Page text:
White House blames Trump for COVID school closures despite teachers unions, Dems fighting to keep them shut

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The White House on Thursday appeared to blame former President Trump and Republicans for a decline in children’s reading and math scores during the COVID-19 pandemic.

The comments came during Thursday’s White House briefing. A reporter cited statistics from the National Assessment of Educational Progress showing that 9-year-olds in the U.S. had lost ground in math and reading due to the pandemic.

White House press secretary Karine Jean-Pierre speaks during the daily briefing at the White House in Washington, Thursday, Sept. 1, 2022.
(AP Photo/Susan Walsh)

According to the report, average scores for 9-year-old students in 2022 declined 5 points in reading and 7 points in mathematics compared to 2020 – the largest average score decline in reading since 1990 and the first ever score decline in mathematics.

The reporter asked White House Press Secretary Karine Jean-Pierre what the Biden administration planned to do to address this “severe learning loss” and whether it shouldered “any blame for not pushing schools to reopen sooner.”


Jean-Pierre suggested that the Trump administration and Republicans were to blame for how they “mismanaged” the pandemic, arguing that “nearly all schools” were open six months into Biden’s presidency.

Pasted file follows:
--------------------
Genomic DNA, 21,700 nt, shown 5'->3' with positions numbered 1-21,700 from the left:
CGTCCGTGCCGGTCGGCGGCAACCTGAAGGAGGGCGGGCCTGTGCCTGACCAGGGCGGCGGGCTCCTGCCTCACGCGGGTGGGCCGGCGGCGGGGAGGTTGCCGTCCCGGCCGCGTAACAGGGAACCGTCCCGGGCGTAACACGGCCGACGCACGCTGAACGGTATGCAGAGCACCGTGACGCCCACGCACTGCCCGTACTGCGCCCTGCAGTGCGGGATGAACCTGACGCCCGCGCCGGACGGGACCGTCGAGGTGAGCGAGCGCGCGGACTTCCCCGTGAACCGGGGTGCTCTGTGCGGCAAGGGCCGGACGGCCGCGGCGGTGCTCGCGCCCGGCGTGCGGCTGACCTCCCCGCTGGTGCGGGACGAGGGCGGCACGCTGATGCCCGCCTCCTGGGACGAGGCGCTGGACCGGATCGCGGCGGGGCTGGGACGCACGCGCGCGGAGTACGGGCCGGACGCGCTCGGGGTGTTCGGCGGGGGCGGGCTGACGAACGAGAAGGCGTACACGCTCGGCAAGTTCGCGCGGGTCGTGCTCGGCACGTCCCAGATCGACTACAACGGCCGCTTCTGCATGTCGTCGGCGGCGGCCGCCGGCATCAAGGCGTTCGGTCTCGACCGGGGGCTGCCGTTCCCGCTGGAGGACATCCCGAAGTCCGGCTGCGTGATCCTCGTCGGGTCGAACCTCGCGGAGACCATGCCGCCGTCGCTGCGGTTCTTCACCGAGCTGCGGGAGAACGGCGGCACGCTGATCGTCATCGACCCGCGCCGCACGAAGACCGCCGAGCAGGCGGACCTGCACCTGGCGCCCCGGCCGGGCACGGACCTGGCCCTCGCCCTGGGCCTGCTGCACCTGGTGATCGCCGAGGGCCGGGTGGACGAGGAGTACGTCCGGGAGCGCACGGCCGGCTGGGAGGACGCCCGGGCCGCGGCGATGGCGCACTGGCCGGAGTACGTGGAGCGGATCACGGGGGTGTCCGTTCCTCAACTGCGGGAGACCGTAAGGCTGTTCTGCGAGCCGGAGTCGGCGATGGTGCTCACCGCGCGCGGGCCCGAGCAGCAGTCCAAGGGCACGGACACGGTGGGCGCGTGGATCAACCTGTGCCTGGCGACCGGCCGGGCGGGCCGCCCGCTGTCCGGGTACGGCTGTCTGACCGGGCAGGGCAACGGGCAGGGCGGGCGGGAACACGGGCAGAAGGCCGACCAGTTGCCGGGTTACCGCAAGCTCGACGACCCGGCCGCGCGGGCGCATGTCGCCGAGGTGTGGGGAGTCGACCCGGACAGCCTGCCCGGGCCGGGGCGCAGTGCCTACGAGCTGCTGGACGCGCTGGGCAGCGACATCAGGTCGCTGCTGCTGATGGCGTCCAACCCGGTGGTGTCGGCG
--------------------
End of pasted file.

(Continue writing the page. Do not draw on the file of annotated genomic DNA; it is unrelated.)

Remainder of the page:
“That was the work of this president and that was the work of Democrats in spite of Republicans not voting for the American Rescue Plan (of) which $130 billion dollars went to schools to have the ventilation to be able to have the tutoring and the teachers and being able to hire more teachers,” Jean-Pierre said, again crediting the Biden administration.

She argued that the economy being shut down, as well as schools and business showed “how mismanaged the pandemic was and how the impact of that mismanagement had on the kids’ progress and academic well-being.”

In-person learning advocate Bethany Mandel feels the COVID pandemic and school closures that coincide with it have “completely destroyed the idea of a meritocracy in America” because children aren’t all receiving the same opportunities.

She pledged that the money from the American Rescue Plan would be directed to students who are most behind and the Biden administration would “repair the damage that was done by the last administration.”

Jean-Pierre did not acknowledge that President Trump and Republicans, throughout the pandemic, were pushing for schools to resume in-person learning. Democratic leaders and, particularly, teachers unions, fought such efforts at every step of the way, arguing – contrary to guidance from the Centrals for Disease Control and Prevention (CDC) – that returning to school would put teachers and students in harms way.

Earlier this year, the Chicago Teachers Union – the third-largest school district in the nation – defied the city’s order for school children to return to in-person learning.

After a winter break, 73% of the CTU said they wanted to return to remote classes until the current spike in COVID cases “substantially subsides” – earning them bipartisan scorn for a time.

Throughout the pandemic, the California Teachers Association, a heavy backer of Democratic Gov. Gavin Newsom, also slow walked the return to in-person learning.


Last year a group of parents started a petition to get rid of the CTA, arguing “the teachers unions have been holding us all hostage, refusing to teach our children.”